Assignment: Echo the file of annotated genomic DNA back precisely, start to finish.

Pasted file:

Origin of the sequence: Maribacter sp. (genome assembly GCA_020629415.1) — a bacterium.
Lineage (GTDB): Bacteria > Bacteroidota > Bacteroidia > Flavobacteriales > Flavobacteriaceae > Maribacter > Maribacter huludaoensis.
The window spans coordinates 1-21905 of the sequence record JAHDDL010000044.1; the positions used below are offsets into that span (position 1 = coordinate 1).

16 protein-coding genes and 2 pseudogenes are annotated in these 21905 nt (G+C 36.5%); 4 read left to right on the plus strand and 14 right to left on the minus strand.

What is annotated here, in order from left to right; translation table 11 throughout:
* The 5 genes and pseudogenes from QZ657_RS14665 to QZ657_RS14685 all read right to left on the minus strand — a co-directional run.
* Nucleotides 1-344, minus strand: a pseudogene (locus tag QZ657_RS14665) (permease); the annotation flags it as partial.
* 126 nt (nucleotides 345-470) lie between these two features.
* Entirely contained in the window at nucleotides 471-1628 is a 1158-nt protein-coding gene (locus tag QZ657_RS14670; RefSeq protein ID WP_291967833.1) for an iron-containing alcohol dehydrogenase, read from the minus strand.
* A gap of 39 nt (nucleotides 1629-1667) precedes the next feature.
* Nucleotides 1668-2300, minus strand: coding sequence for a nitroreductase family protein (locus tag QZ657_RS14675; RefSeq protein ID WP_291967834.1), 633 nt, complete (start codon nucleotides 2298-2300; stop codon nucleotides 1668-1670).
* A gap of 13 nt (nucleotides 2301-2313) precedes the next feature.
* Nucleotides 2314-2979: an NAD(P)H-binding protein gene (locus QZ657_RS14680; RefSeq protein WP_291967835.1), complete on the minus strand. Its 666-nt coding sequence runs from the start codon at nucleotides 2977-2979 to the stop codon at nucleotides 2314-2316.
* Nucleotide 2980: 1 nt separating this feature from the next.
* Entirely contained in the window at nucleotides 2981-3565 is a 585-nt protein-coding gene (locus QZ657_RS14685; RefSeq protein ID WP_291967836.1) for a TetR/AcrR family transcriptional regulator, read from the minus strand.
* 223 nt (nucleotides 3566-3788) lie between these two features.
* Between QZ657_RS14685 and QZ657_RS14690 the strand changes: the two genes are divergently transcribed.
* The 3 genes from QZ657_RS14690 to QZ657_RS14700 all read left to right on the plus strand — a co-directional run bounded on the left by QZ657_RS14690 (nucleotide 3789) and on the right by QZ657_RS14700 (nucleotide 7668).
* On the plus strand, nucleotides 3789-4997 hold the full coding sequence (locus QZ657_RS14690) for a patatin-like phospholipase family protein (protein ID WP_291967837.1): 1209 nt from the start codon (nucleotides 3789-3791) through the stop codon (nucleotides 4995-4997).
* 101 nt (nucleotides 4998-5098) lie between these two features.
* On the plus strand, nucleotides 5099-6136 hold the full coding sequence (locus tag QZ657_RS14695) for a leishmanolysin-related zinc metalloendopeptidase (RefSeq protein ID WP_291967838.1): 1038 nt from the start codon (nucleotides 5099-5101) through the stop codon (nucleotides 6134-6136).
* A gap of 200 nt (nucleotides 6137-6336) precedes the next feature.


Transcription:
Origin of the sequence: Maribacter sp. (genome assembly GCA_020629415.1) — a bacterium.
Lineage (GTDB): Bacteria > Bacteroidota > Bacteroidia > Flavobacteriales > Flavobacteriaceae > Maribacter > Maribacter huludaoensis.
The window spans coordinates 1-21905 of the sequence record JAHDDL010000044.1; the positions used below are offsets into that span (position 1 = coordinate 1).

16 protein-coding genes and 2 pseudogenes are annotated in these 21905 nt (G+C 36.5%); 4 read left to right on the plus strand and 14 right to left on the minus strand.

What is annotated here, in order from left to right; translation table 11 throughout:
* The 5 genes and pseudogenes from QZ657_RS14665 to QZ657_RS14685 all read right to left on the minus strand — a co-directional run.
* Nucleotides 1-344, minus strand: a pseudogene (locus tag QZ657_RS14665) (permease); the annotation flags it as partial.
* 126 nt (nucleotides 345-470) lie between these two features.
* Entirely contained in the window at nucleotides 471-1628 is a 1158-nt protein-coding gene (locus tag QZ657_RS14670; RefSeq protein ID WP_291967833.1) for an iron-containing alcohol dehydrogenase, read from the minus strand.
* A gap of 39 nt (nucleotides 1629-1667) precedes the next feature.
* Nucleotides 1668-2300, minus strand: coding sequence for a nitroreductase family protein (locus tag QZ657_RS14675; RefSeq protein ID WP_291967834.1), 633 nt, complete (start codon nucleotides 2298-2300; stop codon nucleotides 1668-1670).
* A gap of 13 nt (nucleotides 2301-2313) precedes the next feature.
* Nucleotides 2314-2979: an NAD(P)H-binding protein gene (locus QZ657_RS14680; RefSeq protein WP_291967835.1), complete on the minus strand. Its 666-nt coding sequence runs from the start codon at nucleotides 2977-2979 to the stop codon at nucleotides 2314-2316.
* Nucleotide 2980: 1 nt separating this feature from the next.
* Entirely contained in the window at nucleotides 2981-3565 is a 585-nt protein-coding gene (locus QZ657_RS14685; RefSeq protein ID WP_291967836.1) for a TetR/AcrR family transcriptional regulator, read from the minus strand.
* 223 nt (nucleotides 3566-3788) lie between these two features.
* Between QZ657_RS14685 and QZ657_RS14690 the strand changes: the two genes are divergently transcribed.
* The 3 genes from QZ657_RS14690 to QZ657_RS14700 all read left to right on the plus strand — a co-directional run bounded on the left by QZ657_RS14690 (nucleotide 3789) and on the right by QZ657_RS14700 (nucleotide 7668).
* On the plus strand, nucleotides 3789-4997 hold the full coding sequence (locus QZ657_RS14690) for a patatin-like phospholipase family protein (protein ID WP_291967837.1): 1209 nt from the start codon (nucleotides 3789-3791) through the stop codon (nucleotides 4995-4997).
* 101 nt (nucleotides 4998-5098) lie between these two features.
* On the plus strand, nucleotides 5099-6136 hold the full coding sequence (locus tag QZ657_RS14695) for a leishmanolysin-related zinc metalloendopeptidase (RefSeq protein ID WP_291967838.1): 1038 nt from the start codon (nucleotides 5099-5101) through the stop codon (nucleotides 6134-6136).
* A gap of 200 nt (nucleotides 6137-6336) precedes the next feature.